Preventing Back Pain
Help prevent back pain and protect your spine with these important steps
Help prevent back pain and protect your spine with these important steps.
Back pain is the most common chronic pain issue in the United States. In fact, 60–80 percent of adults struggle with it every day. Back pain most often develops from repeated stresses on joints that support the spine. And while many conditions lead to it, too much sitting is a common culprit. It leads to muscle imbalances and a weak core.
“Some muscles become overactive, and the other sides of those joints become underactive,” says Prentiss Rhodes, a master instructor for the National Academy of Sports Medicine. This puts stress on muscles, connective tissue, and joints and can lead to back pain.
Improving mobility, stability, and strength are all important factors in having a healthy back.
HOW SITTING CAN HURT YOUR BACK
Biomechanically, the human body is best when it’s moving. Long periods of sitting shorten the hamstrings and flatten the normal spinal curvature. Sitting doesn’t allow you to extend your hip flexors — the muscles you use to raise your knees and bend from the hips — so their range of motion becomes compromised, and they become tight, while your glute muscles become weak or inactive. These muscle groups are attached to the lower back, and the imbalance creates misalignment in the spine. It’s more likely to happen if your core muscles are weak and can’t keep the spine stable.
Rhodes recommends four types of exercises to strengthen and stretch your muscles to correct imbalances from sitting.
1. Hip Flexor Stretches From a kneeling position, place your left knee on the floor directly under your left hip, and place the right foot in front, flat on the ground, directly over the right ankle and the right knee at a 90-degree angle. Using your glute muscles, gently push your left hip forward until you feel the stretch. Hold for 5 to 10 seconds and repeat on the other side.
2. Core Strengtheners Yoga and Pilates classes are often designed to develop core and spine strength. If that’s not your thing, add planks to your daily routine. The plank is one of the best exercises you can do for your core because it builds isometric strength (a static muscle contraction) to help improve your posture. Lie face down, with your legs extended and your elbows bent, directly under your shoulders. Contract your abs (this is the isometric contraction), then tuck your toes to lift your body off the ground. You should be in a straight line from head to heels. Hold for 60 seconds or as long as you can.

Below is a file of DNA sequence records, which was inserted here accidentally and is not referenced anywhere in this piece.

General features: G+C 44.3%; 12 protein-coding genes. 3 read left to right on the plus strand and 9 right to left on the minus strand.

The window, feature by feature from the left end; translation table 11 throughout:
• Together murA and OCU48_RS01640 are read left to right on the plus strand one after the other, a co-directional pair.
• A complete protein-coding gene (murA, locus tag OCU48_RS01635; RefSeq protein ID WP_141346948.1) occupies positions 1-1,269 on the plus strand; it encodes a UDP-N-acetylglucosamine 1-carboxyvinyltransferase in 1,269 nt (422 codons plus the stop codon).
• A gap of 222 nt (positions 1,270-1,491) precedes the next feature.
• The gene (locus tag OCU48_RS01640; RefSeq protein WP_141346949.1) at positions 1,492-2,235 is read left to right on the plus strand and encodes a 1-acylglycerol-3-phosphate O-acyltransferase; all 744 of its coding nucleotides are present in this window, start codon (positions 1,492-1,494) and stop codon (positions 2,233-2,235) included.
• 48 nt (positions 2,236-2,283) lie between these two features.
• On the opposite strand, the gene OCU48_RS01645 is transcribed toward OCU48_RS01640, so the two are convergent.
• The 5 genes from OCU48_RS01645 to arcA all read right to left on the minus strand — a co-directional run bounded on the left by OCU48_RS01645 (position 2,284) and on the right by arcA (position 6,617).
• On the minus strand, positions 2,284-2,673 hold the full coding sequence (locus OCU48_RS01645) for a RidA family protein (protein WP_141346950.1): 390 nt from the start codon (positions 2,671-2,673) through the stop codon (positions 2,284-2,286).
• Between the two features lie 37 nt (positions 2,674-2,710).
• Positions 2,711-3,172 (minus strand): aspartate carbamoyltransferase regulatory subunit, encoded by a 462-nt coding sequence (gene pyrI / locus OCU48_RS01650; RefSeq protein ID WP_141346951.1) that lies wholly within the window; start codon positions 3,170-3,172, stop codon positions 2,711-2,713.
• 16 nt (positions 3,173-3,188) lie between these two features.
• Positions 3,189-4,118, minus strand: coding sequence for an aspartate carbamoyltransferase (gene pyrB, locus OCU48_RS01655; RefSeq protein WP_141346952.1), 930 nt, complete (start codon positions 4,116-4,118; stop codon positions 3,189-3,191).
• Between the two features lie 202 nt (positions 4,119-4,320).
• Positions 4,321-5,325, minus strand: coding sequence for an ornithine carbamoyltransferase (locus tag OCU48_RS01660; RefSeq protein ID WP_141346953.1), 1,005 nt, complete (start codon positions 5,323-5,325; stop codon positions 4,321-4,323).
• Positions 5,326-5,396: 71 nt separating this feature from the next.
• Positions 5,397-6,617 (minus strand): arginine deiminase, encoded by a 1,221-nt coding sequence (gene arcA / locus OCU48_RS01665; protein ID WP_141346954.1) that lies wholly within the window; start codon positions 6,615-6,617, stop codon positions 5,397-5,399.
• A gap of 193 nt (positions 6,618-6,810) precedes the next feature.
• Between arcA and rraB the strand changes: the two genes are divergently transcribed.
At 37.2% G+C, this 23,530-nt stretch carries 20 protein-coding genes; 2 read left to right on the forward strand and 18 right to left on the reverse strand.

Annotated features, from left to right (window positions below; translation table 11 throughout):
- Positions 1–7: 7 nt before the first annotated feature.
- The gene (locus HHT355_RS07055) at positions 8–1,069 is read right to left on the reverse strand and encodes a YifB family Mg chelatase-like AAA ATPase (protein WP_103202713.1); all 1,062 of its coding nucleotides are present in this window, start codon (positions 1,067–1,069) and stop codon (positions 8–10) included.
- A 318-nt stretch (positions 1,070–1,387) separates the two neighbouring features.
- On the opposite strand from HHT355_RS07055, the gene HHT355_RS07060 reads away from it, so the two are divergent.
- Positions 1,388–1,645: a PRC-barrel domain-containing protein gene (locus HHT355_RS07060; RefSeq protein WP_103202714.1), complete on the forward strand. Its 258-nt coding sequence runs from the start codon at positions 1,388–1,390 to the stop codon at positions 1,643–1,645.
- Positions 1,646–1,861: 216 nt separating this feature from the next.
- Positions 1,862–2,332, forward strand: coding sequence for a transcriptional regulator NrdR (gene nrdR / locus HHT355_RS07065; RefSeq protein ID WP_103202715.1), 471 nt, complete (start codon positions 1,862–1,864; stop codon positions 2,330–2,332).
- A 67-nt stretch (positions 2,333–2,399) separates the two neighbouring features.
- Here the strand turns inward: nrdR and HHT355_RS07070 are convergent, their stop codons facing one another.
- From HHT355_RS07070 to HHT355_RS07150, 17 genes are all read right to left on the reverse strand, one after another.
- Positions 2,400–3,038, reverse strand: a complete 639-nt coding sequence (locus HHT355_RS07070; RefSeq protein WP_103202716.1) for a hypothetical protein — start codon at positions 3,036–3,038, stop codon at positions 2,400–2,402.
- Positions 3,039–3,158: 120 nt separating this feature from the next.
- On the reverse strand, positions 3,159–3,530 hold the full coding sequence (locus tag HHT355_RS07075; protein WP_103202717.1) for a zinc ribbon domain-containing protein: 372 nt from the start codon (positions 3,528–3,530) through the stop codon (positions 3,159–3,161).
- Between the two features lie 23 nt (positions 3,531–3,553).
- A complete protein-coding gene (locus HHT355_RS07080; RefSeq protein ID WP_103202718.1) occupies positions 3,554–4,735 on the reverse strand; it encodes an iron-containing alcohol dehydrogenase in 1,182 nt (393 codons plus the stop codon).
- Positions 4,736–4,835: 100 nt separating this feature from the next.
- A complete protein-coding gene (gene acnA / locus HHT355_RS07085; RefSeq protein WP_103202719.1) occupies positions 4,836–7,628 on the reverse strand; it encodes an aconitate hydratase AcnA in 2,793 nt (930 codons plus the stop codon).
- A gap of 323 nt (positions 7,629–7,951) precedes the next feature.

3. Glute Strengtheners Most people don’t think about their glutes beyond how they look in jeans. However, weak and inactive glute muscles contribute to back, hip, and knee pain. Strengthening this group of muscles can lessen pain.
Incorporating an exercise called bridge or hip raise into your daily stretches will strengthen glute muscles, the back of the thighs (hamstrings), and the core. Lie on your back, knees bent, feet flat on the floor, with feet about hip-width apart. Slowly lift your hips, tighten your core, and press your heels into the floor for stability. Make sure the glutes are doing the work by squeezing them. Avoid pushing your hips too high; instead, aim for a straight line from your knees to your shoulders and hold for 20 to 30 seconds.
4. Hip Openers There are many moves to open hips, but here’s one you can do at your desk: While sitting, cross your right leg, with the right ankle on your left knee. Keep your right leg parallel to the floor, or as close as you can. Gently push down on your right thigh and hold until you feel a good stretch. Repeat on the other side.
CARDIO CAN RELIEVE BACK PAIN
“Back-friendly cardio exercises not only help back pain patients stay more functional when discomfort does strike, but can help keep pain flare-ups at bay,” says Kaixuan Liu, MD, PhD, founder and president of the Atlantic Spine Center, based in West Orange, N.J. Walking, swimming, or using an elliptical trainer or stationary bike are all good options.
Cardio promotes healing by increasing the flow of oxygen and nutrients to the spine, reduces joint stiffness, increas- es production of endorphins — feel-good chemicals — and helps control weight, which reduces stress on the spine.